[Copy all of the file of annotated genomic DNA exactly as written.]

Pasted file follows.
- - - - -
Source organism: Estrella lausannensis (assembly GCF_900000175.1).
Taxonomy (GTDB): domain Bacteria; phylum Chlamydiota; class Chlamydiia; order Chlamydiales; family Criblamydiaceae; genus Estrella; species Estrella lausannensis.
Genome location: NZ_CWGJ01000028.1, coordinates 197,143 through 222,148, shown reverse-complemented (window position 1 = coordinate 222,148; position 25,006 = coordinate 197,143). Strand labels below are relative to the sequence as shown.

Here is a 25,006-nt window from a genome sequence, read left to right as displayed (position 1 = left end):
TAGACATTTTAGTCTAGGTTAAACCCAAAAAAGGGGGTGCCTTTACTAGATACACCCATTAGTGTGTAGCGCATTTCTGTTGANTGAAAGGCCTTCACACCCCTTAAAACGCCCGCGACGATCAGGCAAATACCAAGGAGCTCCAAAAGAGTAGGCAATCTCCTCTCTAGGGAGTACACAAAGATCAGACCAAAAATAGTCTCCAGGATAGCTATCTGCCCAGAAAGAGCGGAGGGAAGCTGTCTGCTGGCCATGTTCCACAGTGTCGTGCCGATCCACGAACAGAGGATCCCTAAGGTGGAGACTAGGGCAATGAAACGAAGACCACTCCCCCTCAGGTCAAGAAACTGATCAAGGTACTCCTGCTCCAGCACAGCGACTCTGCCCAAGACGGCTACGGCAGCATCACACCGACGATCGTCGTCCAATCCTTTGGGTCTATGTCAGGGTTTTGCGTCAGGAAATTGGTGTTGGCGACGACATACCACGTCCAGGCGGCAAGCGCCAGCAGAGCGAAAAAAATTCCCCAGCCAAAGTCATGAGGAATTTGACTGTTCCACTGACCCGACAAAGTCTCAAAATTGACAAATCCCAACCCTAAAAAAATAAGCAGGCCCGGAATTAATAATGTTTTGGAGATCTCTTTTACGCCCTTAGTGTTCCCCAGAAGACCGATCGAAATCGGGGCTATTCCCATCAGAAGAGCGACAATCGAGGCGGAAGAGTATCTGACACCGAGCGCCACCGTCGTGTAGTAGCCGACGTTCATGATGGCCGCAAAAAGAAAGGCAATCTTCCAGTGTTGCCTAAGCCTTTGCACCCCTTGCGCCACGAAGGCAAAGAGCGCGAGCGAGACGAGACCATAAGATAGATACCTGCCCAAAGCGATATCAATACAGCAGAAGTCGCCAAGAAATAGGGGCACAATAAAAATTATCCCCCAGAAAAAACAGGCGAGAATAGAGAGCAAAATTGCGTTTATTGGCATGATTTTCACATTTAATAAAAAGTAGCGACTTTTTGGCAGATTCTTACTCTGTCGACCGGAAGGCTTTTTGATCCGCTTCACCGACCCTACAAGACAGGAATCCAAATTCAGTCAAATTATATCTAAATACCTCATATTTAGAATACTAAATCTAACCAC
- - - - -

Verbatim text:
Source organism: Estrella lausannensis (assembly GCF_900000175.1).
Taxonomy (GTDB): domain Bacteria; phylum Chlamydiota; class Chlamydiia; order Chlamydiales; family Criblamydiaceae; genus Estrella; species Estrella lausannensis.
Genome location: NZ_CWGJ01000028.1, coordinates 197,143 through 222,148, shown reverse-complemented (window position 1 = coordinate 222,148; position 25,006 = coordinate 197,143). Strand labels below are relative to the sequence as shown.

Here is a 25,006-nt window from a genome sequence, read left to right as displayed (position 1 = left end):
TAGACATTTTAGTCTAGGTTAAACCCAAAAAAGGGGGTGCCTTTACTAGATACACCCATTAGTGTGTAGCGCATTTCTGTTGANTGAAAGGCCTTCACACCCCTTAAAACGCCCGCGACGATCAGGCAAATACCAAGGAGCTCCAAAAGAGTAGGCAATCTCCTCTCTAGGGAGTACACAAAGATCAGACCAAAAATAGTCTCCAGGATAGCTATCTGCCCAGAAAGAGCGGAGGGAAGCTGTCTGCTGGCCATGTTCCACAGTGTCGTGCCGATCCACGAACAGAGGATCCCTAAGGTGGAGACTAGGGCAATGAAACGAAGACCACTCCCCCTCAGGTCAAGAAACTGATCAAGGTACTCCTGCTCCAGCACAGCGACTCTGCCCAAGACGGCTACGGCAGCATCACACCGACGATCGTCGTCCAATCCTTTGGGTCTATGTCAGGGTTTTGCGTCAGGAAATTGGTGTTGGCGACGACATACCACGTCCAGGCGGCAAGCGCCAGCAGAGCGAAAAAAATTCCCCAGCCAAAGTCATGAGGAATTTGACTGTTCCACTGACCCGACAAAGTCTCAAAATTGACAAATCCCAACCCTAAAAAAATAAGCAGGCCCGGAATTAATAATGTTTTGGAGATCTCTTTTACGCCCTTAGTGTTCCCCAGAAGACCGATCGAAATCGGGGCTATTCCCATCAGAAGAGCGACAATCGAGGCGGAAGAGTATCTGACACCGAGCGCCACCGTCGTGTAGTAGCCGACGTTCATGATGGCCGCAAAAAGAAAGGCAATCTTCCAGTGTTGCCTAAGCCTTTGCACCCCTTGCGCCACGAAGGCAAAGAGCGCGAGCGAGACGAGACCATAAGATAGATACCTGCCCAAAGCGATATCAATACAGCAGAAGTCGCCAAGAAATAGGGGCACAATAAAAATTATCCCCCAGAAAAAACAGGCGAGAATAGAGAGCAAAATTGCGTTTATTGGCATGATTTTCACATTTAATAAAAAGTAGCGACTTTTTGGCAGATTCTTACTCTGTCGACCGGAAGGCTTTTTGATCCGCTTCACCGACCCTACAAGACAGGAATCCAAATTCAGTCAAATTATATCTAAATACCTCATATTTAGAATACTAAATCTAACCAC